Sydney abounds in venues for what Kate Rew, founder of Britain's Outdoor Swimming Society, describes as 'wild swimming',  meaning swimming in any environment less subject to human control than an indoor public pool. The lively saltwater, and an openness to the sea, beach and sky, attract swimmers, artists and other beachgoers to the popular public pools sited on the rocky areas of the surf-coast from Palm Beach in the north to Cronulla in the south. While undeniably 'wilder' than any inground or indoor pool, or any tidal pool in the more sheltered waters of Sydney's harbour, bays and rivers, these ocean pools host recreational and competitive swimming, learn-to-swim programs and treasured forms of wave-play. People even visit these 'wild' pools in bad weather, simply to admire the power of the storms and seas.
While ocean pools are not common in other Australian states or territories, they remain abundant in Sydney and along much of the New South Wales coast,  where they function both as public pools and as beach safety measures. While allowing waves to wash in, the walls of an ocean pool exclude large sharks. Even more importantly, ocean pools – freely accessible year-round at all hours – offer the pleasure of immersion in lively seawater that is sheltered from the rips along the surf beaches. As Sherker and her colleagues noted in 2008, those rips still account for many of Australia's surf rescues and coastal deaths by drowning.
Sydney's rock baths, ocean pools and bogey holes
The terminology used for these pools does vary. While Sydneysiders often refer to these pools as 'rock baths', similar pools in Newcastle and on the New South Wales central coast are known as 'ocean baths'.  While coastal communities with ocean pools as their only or their oldest public pools often simply refer to them as pools or baths, less formalised ocean pools may be referred to as 'bogey holes'. To give but one example, the southern end of Sydney's Bronte Beach hosts both the formalised Bronte Baths and an adjacent ring-of-rocks pool known as the Bronte Bogey Hole.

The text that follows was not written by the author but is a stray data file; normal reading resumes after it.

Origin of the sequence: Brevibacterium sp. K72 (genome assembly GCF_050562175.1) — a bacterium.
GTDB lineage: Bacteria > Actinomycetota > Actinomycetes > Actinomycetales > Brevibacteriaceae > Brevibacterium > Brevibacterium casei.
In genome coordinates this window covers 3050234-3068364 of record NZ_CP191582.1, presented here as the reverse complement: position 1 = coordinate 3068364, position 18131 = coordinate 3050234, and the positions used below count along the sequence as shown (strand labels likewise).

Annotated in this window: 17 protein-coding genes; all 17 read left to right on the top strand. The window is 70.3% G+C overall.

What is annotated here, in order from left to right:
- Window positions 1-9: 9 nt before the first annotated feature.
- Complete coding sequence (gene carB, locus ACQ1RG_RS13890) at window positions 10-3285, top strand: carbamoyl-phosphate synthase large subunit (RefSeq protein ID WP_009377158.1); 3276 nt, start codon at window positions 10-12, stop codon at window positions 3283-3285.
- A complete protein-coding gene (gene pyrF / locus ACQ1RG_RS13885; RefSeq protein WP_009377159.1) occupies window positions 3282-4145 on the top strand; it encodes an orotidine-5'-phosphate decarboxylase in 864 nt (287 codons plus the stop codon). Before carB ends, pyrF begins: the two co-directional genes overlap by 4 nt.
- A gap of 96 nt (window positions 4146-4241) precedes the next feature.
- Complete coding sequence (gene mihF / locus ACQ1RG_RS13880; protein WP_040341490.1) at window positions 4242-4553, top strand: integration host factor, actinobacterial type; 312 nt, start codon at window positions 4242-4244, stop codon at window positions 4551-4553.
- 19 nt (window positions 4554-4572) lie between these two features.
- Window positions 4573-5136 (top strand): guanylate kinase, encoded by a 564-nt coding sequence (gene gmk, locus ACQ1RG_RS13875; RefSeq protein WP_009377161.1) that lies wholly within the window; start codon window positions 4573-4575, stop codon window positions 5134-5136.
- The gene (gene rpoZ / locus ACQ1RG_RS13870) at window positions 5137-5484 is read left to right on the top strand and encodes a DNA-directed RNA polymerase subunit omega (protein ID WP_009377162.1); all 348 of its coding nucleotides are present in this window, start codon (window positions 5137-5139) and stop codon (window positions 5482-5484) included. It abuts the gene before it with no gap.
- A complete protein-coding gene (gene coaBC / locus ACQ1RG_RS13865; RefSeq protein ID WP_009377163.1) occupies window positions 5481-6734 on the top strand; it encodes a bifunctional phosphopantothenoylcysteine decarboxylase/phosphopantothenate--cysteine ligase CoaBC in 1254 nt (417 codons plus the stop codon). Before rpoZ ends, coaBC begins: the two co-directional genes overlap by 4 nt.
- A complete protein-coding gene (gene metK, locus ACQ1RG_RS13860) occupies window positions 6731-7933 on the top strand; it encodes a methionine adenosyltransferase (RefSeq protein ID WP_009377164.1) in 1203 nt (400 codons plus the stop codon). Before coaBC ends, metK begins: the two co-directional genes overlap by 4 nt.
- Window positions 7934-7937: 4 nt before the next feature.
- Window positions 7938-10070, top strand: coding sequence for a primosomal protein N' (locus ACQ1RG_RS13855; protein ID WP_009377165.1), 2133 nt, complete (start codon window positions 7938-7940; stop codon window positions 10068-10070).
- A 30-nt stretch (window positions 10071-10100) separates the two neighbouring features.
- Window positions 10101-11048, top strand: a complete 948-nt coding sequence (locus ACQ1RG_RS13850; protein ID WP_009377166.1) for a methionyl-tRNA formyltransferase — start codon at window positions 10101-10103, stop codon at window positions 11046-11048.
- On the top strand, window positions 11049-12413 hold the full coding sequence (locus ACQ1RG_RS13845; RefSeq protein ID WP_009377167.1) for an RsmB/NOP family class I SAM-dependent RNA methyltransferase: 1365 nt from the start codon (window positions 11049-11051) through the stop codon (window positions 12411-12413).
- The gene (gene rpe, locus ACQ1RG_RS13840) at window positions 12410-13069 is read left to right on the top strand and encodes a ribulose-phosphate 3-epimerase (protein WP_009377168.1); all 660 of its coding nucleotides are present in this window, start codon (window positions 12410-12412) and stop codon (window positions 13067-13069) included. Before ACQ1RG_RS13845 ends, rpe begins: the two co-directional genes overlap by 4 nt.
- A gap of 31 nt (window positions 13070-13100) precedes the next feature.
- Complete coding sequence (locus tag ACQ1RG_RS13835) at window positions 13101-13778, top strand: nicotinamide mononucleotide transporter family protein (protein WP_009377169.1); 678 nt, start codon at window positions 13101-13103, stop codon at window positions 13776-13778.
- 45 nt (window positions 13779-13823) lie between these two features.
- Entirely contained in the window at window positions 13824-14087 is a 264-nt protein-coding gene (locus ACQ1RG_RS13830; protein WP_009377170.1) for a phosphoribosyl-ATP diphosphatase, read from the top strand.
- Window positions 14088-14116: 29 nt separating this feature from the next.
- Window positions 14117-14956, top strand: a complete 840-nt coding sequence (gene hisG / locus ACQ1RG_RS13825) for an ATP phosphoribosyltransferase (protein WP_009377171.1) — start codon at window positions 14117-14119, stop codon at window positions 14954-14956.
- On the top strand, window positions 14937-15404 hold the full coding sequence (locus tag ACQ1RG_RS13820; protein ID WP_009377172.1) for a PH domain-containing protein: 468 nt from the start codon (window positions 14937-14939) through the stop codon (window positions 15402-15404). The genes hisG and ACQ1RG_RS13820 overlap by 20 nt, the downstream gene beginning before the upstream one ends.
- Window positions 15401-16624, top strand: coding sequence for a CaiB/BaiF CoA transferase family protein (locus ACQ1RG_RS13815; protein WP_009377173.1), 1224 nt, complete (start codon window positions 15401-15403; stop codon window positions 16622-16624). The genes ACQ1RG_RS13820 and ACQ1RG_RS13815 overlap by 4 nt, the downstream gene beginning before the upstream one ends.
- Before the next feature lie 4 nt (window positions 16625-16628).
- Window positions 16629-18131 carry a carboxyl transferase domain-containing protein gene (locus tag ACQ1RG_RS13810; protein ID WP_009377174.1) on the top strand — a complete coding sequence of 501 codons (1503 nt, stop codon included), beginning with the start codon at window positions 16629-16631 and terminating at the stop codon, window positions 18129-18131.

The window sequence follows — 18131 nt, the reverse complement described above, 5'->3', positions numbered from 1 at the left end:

Ian Swift's exuberant artworks highlight the diversity of Sydney's ocean pools.  Despite site constraints on pool sizes and shapes, ocean pools developed in the twentieth rather than the nineteenth century are far more likely to be readily viewed and accessed from the beach, and to either include a children's pool or to be located near a children's pool. While all the ocean pools at Cronulla and on Sydney's northern beaches were developed during the twentieth century, development of ocean pools along Sydney's eastern beaches began earlier.